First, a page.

Through the Twitter Glass

How Social Media Reflect and Reshape the Political Climate in a Campaign Season

Quantitative Researcher

Automated Content Analysis | Topic Modeling | Network Analysis



  • This research project uses a combination of social network analysis and machine learning topic modeling to examine how the three U.S. presidential debates were live tweeted (N = ~300,000).
  • We find that despite cross-cutting exposure across the ideological divide, people remain highly partisan in terms of who they engage with on Twitter.
  • The issue agendas of Twitter posts during the debates is set well in advance of the debates themselves; it is also highly negative and focused on the personality traits of the opposition candidate rather than policy matters.
  • We also detect a shift in the nature of online opinion leadership, with grassroots activists and internet personalities sharing the space with traditional elites such as political leaders and journalists.
  • This shift coincides with the broader anti-establishment turn in America’s political climate, as reflected in the early success of Bernie Sanders and the eventual victory of a political outsider like Donald Trump over the seasoned Hillary Clinton.


Background: Televised Presidential Debates

The televised presidential debates originated in 1960 when John Kennedy and Rich Nixon met in four one hour debates.

Televised presidential debates are widely considered the only occasion during a campaign “when most American public is focused on the election and policy” (Neale, 1993, p. 3).

Nowadays, election campaigns don’t simply take place on television or between the candidates alone. they also occur among voters on social media. 2008 was call the year of “Facebook Election,” More recently, the tide has turned in favor of Twitter.

Compare with Facebook, Twitter networks tend to be more impersonal, heterogeneous, and extensive. It allows users to connect with a wide range of people by “retweeting” their posts or simply “mentioning” their usernames in their own tweets.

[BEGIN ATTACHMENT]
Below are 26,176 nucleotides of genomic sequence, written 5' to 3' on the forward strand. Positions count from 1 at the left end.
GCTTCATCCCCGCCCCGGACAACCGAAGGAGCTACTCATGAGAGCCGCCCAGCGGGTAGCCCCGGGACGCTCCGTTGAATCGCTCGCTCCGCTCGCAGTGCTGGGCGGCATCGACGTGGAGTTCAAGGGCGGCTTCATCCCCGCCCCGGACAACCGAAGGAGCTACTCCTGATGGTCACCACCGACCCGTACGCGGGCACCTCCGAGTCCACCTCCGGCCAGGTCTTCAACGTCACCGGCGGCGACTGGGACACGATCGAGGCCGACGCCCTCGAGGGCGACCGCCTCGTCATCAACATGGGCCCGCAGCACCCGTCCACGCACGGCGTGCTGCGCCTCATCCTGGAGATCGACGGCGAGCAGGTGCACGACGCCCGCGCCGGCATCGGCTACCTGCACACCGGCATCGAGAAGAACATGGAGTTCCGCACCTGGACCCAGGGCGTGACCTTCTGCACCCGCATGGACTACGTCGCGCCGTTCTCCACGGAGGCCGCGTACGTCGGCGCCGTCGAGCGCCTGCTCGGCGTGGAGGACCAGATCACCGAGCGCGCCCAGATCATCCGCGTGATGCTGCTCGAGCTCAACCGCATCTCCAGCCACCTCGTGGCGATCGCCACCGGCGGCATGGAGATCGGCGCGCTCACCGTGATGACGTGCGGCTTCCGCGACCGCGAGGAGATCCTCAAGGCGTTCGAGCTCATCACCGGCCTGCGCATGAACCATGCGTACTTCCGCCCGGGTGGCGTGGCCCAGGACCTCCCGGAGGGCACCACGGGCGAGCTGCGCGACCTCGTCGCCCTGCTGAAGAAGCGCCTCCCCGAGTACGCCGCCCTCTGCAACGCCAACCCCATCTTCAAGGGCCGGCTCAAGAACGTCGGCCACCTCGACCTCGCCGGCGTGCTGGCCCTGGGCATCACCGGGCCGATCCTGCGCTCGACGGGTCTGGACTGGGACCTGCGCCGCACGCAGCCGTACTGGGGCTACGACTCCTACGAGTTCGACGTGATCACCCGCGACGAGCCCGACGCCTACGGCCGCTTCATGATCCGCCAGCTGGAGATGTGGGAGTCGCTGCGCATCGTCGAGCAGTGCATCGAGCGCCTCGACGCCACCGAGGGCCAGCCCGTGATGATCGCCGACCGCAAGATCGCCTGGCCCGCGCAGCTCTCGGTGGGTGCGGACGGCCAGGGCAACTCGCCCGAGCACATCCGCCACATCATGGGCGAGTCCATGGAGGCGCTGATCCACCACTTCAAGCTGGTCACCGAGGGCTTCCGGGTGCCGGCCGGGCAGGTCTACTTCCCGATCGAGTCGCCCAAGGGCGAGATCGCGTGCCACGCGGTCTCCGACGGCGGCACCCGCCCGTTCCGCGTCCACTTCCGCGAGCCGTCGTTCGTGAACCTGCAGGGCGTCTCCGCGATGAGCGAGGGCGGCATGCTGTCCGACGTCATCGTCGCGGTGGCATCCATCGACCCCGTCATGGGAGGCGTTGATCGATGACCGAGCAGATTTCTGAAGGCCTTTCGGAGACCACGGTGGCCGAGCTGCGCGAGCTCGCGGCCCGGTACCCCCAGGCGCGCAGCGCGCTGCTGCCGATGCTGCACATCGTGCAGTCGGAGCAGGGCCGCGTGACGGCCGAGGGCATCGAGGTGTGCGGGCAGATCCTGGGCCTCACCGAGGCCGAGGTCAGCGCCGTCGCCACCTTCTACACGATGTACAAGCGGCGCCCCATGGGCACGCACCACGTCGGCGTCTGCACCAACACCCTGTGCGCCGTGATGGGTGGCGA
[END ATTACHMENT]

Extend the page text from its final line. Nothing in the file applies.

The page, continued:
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This research project turns the attention to how the three U.S. presidential election debates of 2016 with Clinton and Trump played out on Twitter. Specifically, I look at how ordinary people live tweeted the debates as they were happening on their television screens through an analysis of nearly 300,000 related tweets bearing the hashtags #debatenight or #debates.


Research Questions

RQ1: What were the dominant topics of conversation in the tweets about the three presidential debates?

RQ2: Do the reply and mention networks formed during the three presidential debates represent cross-cutting or echo chamber discussions?

RQ3: Who are the opinion leaders, measured by the frequency of being mentioned, on Twitter during the three presidential debates?


Sample and Methods

  • Tweets during three presidential debates: September 26-28, October 9-11, and October 19-21, 2016. (N=~3,000,000)
  • Keywords: #debatenight or #debates
  • Topic modeling: Automated textual analysis for large volumes of text
  • Network analysis: Relationship among actors on Twitter


Findings from Topic Modeling

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table Twitter

This complements the result the of exit poll, conducted after the November  8 election, which showed that Clinton led among those who decided whom to vote for by September, but Trump led among voters who made their final decision in October or later (, 2016).

Summary from Topic Modeling

  • First, the general tone of the conversations around each debate would often be set in advance of the televised debate itself.
  • Second, issues discussed during the televised debates had very little impact on the Twitter debate.
  • Third, the nature of issues that drove the Twitter conversations was emergent and candidate-specific rather than policy-oriented.



Network Analysis

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First Debate “mentioned” Twitter Network
  • Network density and reciprocity is almost 0 (<.0001)
  • High modularity value of .81 indicates clear divisions between communities.
Second Debate Mentioned Network
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Third Debate Mentioned Network
  • Two clusters are quite distinctly marked in all the three debates.
  • Trump and Clinton partisans hardly interact with each other and instead form almost mutually exclusive “echo chambers” with few brokers connected to both sides.
  • Low on density and reciprocity indicates the tweeters were loosely connected with each other and the expression was usually one-directional.


Opinion Leaders on Twitter

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Top 20 most mentioned Twitter accounts during the first presidential debate
Top 20 most mentioned Twitter accounts in the second presidential debate
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Top 20 most mentioned Twitter accounts during the third debate

It showed slight shift in the nature of opinion leaders: Traditional elites share the space with grassroots activists and internet personalities. This trend coincides with the broader anti-establishment turn in America’s political climate.